- Russian History. a member of the old nobility of Russia, before Peter the Great made rank dependent on state service.
- a member of a former privileged class in Romania.
Also bo·yard [boh-yahrd, boi-erd] /boʊˈyɑrd, ˈbɔɪ ərd/.
Origin of boyar
1585–95; earlier boiaren < Russian boyárin, akin to OCS bolyarinŭ (translating Greek megistán man of high status), Bulgarian bolyár(in); of disputed orig.
Dictionary.com Unabridged Based on the Random House Unabridged Dictionary, © Random House, Inc. 2018
Examples from the Web for boyar
Upon the tale the boyar had brought him he offered now no comment.The Historical Nights Entertainment, Second Series
In the Bukowina every gentleman or proprietor of land is called Boyar.Austria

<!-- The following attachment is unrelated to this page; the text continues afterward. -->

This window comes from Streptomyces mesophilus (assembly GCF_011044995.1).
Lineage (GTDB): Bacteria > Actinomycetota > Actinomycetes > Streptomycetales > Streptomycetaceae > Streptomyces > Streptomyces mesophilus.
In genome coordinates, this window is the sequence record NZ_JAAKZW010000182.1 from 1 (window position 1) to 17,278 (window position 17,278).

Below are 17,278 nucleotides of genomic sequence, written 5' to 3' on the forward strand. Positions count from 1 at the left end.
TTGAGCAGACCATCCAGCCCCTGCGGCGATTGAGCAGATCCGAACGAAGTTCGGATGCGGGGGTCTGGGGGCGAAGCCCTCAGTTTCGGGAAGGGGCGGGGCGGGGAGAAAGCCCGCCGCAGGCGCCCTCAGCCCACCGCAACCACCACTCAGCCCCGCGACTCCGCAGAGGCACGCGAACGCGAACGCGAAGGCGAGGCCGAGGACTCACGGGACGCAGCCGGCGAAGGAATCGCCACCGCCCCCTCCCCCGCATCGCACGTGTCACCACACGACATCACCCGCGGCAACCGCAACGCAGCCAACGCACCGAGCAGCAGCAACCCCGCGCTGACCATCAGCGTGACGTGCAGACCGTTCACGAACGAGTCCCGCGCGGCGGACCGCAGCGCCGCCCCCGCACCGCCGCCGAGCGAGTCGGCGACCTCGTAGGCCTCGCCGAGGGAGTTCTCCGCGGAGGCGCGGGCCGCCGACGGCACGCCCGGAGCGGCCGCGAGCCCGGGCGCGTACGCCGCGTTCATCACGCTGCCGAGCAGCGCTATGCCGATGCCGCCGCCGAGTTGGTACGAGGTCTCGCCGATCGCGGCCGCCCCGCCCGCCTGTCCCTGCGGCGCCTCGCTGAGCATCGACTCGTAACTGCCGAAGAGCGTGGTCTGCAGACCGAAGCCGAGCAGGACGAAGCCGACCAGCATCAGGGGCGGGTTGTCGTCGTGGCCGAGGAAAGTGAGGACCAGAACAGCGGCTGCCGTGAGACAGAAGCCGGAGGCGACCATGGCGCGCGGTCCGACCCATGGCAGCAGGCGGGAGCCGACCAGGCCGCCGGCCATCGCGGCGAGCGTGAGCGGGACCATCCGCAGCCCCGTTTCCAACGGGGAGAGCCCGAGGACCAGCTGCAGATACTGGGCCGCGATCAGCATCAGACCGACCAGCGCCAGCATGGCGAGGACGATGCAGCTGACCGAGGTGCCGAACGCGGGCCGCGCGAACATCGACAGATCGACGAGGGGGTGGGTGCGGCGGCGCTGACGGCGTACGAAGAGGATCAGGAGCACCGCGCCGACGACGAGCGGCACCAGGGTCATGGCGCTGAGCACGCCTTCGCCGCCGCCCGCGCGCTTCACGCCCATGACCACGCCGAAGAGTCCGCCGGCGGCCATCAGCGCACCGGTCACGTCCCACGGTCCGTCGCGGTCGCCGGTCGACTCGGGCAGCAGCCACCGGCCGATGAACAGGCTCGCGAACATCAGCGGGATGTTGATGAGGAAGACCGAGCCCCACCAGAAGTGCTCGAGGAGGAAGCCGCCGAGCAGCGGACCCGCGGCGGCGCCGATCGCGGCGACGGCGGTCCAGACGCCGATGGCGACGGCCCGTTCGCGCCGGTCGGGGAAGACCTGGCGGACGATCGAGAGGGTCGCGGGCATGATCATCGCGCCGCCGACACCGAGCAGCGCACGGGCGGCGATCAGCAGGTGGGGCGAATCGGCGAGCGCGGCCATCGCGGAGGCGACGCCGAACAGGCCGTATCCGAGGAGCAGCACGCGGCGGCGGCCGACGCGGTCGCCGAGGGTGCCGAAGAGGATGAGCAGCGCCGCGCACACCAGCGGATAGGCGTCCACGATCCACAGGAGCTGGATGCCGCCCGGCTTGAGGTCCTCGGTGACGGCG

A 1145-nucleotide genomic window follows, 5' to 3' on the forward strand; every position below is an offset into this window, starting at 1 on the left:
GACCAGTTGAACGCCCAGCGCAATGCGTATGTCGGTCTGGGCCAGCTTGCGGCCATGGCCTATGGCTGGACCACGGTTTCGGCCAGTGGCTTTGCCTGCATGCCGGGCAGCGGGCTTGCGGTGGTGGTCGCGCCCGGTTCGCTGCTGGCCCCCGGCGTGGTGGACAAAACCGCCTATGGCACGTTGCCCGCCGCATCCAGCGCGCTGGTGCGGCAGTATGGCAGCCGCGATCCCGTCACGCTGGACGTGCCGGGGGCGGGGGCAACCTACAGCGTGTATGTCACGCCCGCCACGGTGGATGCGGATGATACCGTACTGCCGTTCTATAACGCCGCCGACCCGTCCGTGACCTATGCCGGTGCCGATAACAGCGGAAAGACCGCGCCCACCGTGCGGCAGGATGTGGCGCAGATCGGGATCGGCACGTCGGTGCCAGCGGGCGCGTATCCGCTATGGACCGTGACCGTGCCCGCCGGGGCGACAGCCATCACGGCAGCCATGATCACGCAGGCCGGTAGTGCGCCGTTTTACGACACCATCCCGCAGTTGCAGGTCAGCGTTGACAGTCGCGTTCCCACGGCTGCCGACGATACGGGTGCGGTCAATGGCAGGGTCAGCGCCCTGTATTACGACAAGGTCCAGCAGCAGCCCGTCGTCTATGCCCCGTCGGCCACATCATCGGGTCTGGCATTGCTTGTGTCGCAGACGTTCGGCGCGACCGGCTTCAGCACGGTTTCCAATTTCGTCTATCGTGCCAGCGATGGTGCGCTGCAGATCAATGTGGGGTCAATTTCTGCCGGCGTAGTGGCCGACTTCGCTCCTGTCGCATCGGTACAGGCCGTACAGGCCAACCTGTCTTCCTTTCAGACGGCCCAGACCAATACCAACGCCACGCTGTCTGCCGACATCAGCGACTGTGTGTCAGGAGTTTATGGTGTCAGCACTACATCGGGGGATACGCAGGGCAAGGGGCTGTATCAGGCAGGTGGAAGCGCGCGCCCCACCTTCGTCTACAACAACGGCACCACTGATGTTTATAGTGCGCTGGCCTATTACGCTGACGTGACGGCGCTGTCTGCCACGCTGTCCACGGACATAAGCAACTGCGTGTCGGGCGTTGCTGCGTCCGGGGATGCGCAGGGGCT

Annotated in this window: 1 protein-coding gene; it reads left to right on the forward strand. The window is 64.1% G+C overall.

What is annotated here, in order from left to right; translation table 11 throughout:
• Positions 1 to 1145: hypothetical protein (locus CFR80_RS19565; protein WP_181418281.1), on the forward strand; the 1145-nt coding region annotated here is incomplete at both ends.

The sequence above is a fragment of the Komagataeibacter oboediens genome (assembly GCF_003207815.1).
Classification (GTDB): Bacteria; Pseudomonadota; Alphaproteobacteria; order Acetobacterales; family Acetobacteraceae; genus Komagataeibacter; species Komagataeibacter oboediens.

Their souls are like the soul of Yorga's mother, the boyar's daughter.Dust of New York
Here I am noble; I am boyar; the common people know me, and I am master.Dracula
Many a mercenary perished, but finally not a boyar remained alive.Roumanian Stories
- a member of an old order of Russian nobility, ranking immediately below the princes: abolished by Peter the Great
C16: from Old Russian boyarin, from Old Slavonic boljarinǔ, probably from Old Turkic boila a title
Collins English Dictionary - Complete & Unabridged 2012 Digital Edition © William Collins Sons & Co. Ltd. 1979, 1986 © HarperCollins Publishers 1998, 2000, 2003, 2005, 2006, 2007, 2009, 2012
Word Origin and History for boyar
member of a Russian aristocratic class (abolished by Peter the Great), 1590s, from Russian boyarin, perhaps from boji "struggle," or from Slavic root *bol- "great."
Online Etymology Dictionary, © 2010 Douglas Harper